Global economic growth will certainly be lower in 2020, yet the Prime Minister has said there is no basis for adjustment to the growth rate. Therefore, it is now vital to find ways to ‘recession-proof’ businesses in particular and the economy in general.
Uncertainty in world economy
Since mid-February, the price of gold in the international market has been steadily increasing, and on 24 February, the gold price soared to USD 1,688 per oz., and later hovered to around USD 1650 per oz. Gold price has long been a true monitor of the financial situation in the world, as it is now. Within a short period of time, gold price has reached a record high of USD 16,000 per oz., and set a seven year high, indicating serious uncertainty in world economy as the Covid-19 epidemic spreads across more than fifty countries with no signs of abating.
Recent economic forecasts have been rather pessimistic and in its world economic outlook released in January, the International Monetary Fund (IMF) forecast that the global economic growth in 2020 would go down to 3.3%, reducing by 0.1% compared to its earlier forecast. The IMF chief has recently warned that global economic growth could fall by 0.1% to 0.2% due to the spread of Covid-19 across the globe.
The Chinese government has predicted that its economic growth this year would drop by 0.3% to 5.8%. Some other international organizations are less optimistic. Deutsche Bank, for instance, predicts that China's growth rate would plunge by 1.5% in the first quarter, compared to the same period in 2019, and the global economic growth would plummet by 0.5%. Other institutions like Goldman Sachs, Moody's, Coface, BNP Paribas Cardif and International SOS predict that global economic growth would decline by 0.3% to 0.7% in 2020.
In the wake of the epidemic, the Vietnamese economy has suffered serious disadvantages, as have other countries. The Ministry of Planning and Investment has suggested a scenario that the country's growth rate would be between 6% and 6.3%, instead of the previous forecast of 6.8%. Officials have come up with this prospect based on their consideration of possible effects of the disease on different aspects in Vietnam. Of greater impact is the supply chain from China that has long played a very important role in distribution of components and semi-finished products to different countries around the world. Vietnam also imports a large volume of materials from China.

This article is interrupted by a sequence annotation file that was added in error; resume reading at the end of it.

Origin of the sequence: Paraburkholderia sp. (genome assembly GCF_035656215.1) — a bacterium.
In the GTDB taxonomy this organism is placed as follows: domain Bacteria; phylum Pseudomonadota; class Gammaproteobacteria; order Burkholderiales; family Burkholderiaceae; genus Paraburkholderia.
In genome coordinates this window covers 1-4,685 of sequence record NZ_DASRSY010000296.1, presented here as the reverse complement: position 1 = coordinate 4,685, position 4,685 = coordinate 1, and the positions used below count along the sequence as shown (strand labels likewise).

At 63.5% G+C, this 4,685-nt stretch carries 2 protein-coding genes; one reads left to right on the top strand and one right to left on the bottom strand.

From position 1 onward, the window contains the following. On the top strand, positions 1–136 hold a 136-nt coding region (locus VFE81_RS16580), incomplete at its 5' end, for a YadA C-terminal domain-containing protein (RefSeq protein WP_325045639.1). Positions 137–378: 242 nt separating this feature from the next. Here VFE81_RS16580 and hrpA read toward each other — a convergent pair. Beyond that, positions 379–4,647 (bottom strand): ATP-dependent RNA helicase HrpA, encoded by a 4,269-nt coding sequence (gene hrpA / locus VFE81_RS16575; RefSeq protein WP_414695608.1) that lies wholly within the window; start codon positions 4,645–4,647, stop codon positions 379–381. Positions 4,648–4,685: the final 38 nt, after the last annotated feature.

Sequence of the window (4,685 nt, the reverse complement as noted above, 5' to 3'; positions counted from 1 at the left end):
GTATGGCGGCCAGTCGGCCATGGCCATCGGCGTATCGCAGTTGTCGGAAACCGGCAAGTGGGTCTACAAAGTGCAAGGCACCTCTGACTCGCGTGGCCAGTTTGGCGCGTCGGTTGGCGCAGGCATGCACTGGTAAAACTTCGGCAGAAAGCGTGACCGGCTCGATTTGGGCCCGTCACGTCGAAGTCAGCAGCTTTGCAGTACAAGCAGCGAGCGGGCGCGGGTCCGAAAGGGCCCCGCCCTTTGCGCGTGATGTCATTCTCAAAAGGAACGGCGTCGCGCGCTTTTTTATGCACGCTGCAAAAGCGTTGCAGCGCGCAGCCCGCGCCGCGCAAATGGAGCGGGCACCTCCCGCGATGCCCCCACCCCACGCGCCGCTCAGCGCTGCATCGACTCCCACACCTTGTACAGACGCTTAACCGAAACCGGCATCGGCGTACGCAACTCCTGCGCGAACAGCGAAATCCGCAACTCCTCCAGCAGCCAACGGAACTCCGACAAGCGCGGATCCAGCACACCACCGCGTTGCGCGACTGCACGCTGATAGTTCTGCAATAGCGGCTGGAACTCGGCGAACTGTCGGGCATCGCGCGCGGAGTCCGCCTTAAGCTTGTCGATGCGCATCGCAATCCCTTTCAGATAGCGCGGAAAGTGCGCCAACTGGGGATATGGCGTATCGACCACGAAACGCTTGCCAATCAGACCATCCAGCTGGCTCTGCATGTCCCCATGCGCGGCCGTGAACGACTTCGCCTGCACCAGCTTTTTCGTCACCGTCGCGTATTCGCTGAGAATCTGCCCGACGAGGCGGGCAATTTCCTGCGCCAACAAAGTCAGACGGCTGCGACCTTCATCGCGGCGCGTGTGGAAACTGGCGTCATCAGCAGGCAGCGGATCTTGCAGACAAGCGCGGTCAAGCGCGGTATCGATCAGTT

Dr Tran Du Lich, a member of the Prime Minister's think tank, has pointed out that Vietnam imports from China of unfinished material for computers, electronic items, telephone components, fabric and other plastic materials, make up 50% to 60% of all imports. At the same time, China is one of Vietnam's major export markets. Therefore, the coronavirus outbreak has badly affected several production and export sectors of Vietnam. Also, concerns about the disease has made people go out less, causing less consumption of products, and fewer tourists are using services such as transportation by air, road and railway. All these have created a severe slowdown in the tourism industry, retail outlets and logistic supply chain.
Avoiding possible recession
Difficulties for the economy are getting obvious. However, the Prime Minister asked his financial advisers at the 25 February meeting of the Financial Policy Advisory Council for a “vaccine” to inject the Vietnamese economy against possible global recession. The goal is to maintain the socio-economic growth, stabilize macro-economic areas and guarantee people's living standards, while fighting the disease. The Prime Minister’s advisers suggested it was not advisable to jump into making adjustments to the monetary policy and that a big change to macro-economic features would lead to negative consequences.
Some countries like China have resorted to tackling monetary policy to cope with economic problems, but most countries in the world are using the fiscal policy rather than the monetary policy. Vietnam does not need to expand the monetary policy because liquidity is already strong, with many big loans available for businesses to meet their needs. Businesses do not want to take loans now because the disease has hurt their production, making it hard for them to expand their production.
Recently, the State Bank of Vietnam (SBV) has asked credit institutions (CIs) to provide significant support for businesses by putting aside debts, reducing debts and interest rates. These measures could make it possible for businesses to overcome current problems and setbacks.
Dr Bui Quang Tin, lecturer at Banking University in Ho Chi Minh City, said assistance from SBV and CIs during this difficult period would make businesses more confident. Especially, export companies may find it difficult to pay debts to banks with the import and export market facing hard times. Rescheduling the maturity of loans or reduction or exemption of interest would ease the current situation and help businesses cope with their problems.